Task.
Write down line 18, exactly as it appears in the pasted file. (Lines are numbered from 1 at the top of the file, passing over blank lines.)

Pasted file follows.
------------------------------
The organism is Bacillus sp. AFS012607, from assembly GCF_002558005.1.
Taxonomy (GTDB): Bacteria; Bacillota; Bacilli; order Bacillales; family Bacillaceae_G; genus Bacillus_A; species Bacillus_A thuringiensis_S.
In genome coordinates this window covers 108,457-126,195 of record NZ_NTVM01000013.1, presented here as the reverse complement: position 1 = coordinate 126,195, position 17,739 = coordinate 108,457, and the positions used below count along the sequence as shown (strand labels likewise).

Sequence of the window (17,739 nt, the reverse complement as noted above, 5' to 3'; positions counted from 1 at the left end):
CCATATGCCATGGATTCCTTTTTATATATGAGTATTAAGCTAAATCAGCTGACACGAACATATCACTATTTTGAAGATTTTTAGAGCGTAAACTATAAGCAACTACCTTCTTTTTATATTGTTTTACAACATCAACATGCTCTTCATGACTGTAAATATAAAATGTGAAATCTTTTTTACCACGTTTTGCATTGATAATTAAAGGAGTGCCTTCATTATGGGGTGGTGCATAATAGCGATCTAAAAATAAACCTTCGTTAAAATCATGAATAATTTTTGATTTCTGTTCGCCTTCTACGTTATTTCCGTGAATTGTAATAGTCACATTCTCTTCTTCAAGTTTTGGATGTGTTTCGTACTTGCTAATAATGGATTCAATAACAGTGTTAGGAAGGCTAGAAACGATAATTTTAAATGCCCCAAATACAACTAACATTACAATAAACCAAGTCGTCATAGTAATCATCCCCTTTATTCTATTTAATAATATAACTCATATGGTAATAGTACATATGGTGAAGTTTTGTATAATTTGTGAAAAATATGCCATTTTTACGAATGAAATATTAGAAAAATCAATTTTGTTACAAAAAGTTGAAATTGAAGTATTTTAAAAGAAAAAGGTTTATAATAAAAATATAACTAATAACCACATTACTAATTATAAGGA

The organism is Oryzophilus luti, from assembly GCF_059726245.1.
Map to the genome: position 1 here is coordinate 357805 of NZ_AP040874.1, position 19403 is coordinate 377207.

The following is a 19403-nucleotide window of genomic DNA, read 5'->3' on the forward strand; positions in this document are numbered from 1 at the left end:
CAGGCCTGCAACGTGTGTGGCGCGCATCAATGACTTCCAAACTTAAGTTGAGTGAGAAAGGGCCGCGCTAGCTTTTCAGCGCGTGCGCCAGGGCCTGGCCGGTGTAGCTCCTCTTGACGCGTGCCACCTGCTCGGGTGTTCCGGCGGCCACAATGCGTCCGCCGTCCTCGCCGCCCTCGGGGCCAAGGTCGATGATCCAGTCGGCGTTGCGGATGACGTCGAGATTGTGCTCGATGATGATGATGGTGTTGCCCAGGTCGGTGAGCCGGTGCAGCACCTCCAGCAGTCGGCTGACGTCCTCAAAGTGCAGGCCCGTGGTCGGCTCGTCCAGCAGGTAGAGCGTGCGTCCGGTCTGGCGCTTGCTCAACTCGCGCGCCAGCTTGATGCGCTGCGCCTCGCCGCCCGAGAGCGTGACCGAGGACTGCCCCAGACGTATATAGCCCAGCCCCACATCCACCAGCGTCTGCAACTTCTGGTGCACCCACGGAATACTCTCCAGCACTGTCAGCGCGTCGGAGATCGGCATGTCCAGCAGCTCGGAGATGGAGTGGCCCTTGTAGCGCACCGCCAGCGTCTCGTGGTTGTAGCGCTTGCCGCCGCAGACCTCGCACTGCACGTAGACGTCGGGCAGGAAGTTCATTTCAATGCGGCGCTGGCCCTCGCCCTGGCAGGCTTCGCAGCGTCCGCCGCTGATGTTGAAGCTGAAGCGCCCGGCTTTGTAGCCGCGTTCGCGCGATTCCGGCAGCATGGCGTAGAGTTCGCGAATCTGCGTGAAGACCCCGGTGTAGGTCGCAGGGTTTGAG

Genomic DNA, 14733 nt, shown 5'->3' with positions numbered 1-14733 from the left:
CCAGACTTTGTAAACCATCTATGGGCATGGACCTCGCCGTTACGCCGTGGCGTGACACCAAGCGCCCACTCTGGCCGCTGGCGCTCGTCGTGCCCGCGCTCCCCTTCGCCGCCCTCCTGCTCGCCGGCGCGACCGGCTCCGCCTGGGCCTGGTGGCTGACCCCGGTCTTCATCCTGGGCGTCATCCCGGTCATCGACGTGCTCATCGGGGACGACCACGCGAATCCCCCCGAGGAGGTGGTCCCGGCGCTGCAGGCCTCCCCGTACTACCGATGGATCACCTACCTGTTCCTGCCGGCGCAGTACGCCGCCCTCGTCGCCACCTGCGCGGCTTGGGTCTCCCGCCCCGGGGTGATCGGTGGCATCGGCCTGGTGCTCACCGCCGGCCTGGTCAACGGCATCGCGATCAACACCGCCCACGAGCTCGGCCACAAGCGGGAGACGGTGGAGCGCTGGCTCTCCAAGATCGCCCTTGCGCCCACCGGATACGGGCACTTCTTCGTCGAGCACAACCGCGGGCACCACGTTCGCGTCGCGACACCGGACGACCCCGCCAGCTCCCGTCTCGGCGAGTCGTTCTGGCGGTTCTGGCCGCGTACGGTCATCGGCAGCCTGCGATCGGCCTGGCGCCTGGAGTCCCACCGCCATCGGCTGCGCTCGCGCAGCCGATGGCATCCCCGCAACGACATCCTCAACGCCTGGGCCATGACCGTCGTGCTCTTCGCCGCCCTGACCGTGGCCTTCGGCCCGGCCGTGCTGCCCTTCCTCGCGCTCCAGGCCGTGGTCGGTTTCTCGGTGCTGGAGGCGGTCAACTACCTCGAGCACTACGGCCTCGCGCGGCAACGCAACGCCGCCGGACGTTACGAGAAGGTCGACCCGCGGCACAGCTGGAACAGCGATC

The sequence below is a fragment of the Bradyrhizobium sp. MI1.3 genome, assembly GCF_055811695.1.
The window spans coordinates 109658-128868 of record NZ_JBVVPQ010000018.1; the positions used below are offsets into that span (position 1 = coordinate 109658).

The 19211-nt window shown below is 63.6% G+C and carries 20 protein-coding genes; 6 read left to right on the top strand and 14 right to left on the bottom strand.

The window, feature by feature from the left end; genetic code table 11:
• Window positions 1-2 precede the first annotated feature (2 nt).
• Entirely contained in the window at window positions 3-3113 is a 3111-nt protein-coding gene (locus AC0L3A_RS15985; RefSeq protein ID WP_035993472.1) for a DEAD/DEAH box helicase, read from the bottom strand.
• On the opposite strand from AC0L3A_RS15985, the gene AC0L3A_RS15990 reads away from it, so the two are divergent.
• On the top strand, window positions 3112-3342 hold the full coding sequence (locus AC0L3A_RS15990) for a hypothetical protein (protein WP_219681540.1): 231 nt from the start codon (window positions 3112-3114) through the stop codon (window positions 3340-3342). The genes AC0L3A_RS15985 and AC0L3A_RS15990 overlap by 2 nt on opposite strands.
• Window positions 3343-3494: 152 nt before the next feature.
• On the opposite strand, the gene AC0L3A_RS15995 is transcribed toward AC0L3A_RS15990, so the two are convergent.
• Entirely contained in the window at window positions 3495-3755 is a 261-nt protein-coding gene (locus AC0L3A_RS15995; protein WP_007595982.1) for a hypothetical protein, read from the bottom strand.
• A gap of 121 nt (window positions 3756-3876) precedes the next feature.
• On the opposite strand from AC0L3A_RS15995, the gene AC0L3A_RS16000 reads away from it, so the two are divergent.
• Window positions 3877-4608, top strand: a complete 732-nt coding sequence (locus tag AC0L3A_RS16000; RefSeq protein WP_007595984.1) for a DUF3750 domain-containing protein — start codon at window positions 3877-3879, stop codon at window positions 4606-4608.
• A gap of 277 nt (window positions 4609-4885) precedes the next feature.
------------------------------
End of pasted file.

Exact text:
• On the opposite strand from AC0L3A_RS15985, the gene AC0L3A_RS15990 reads away from it, so the two are divergent.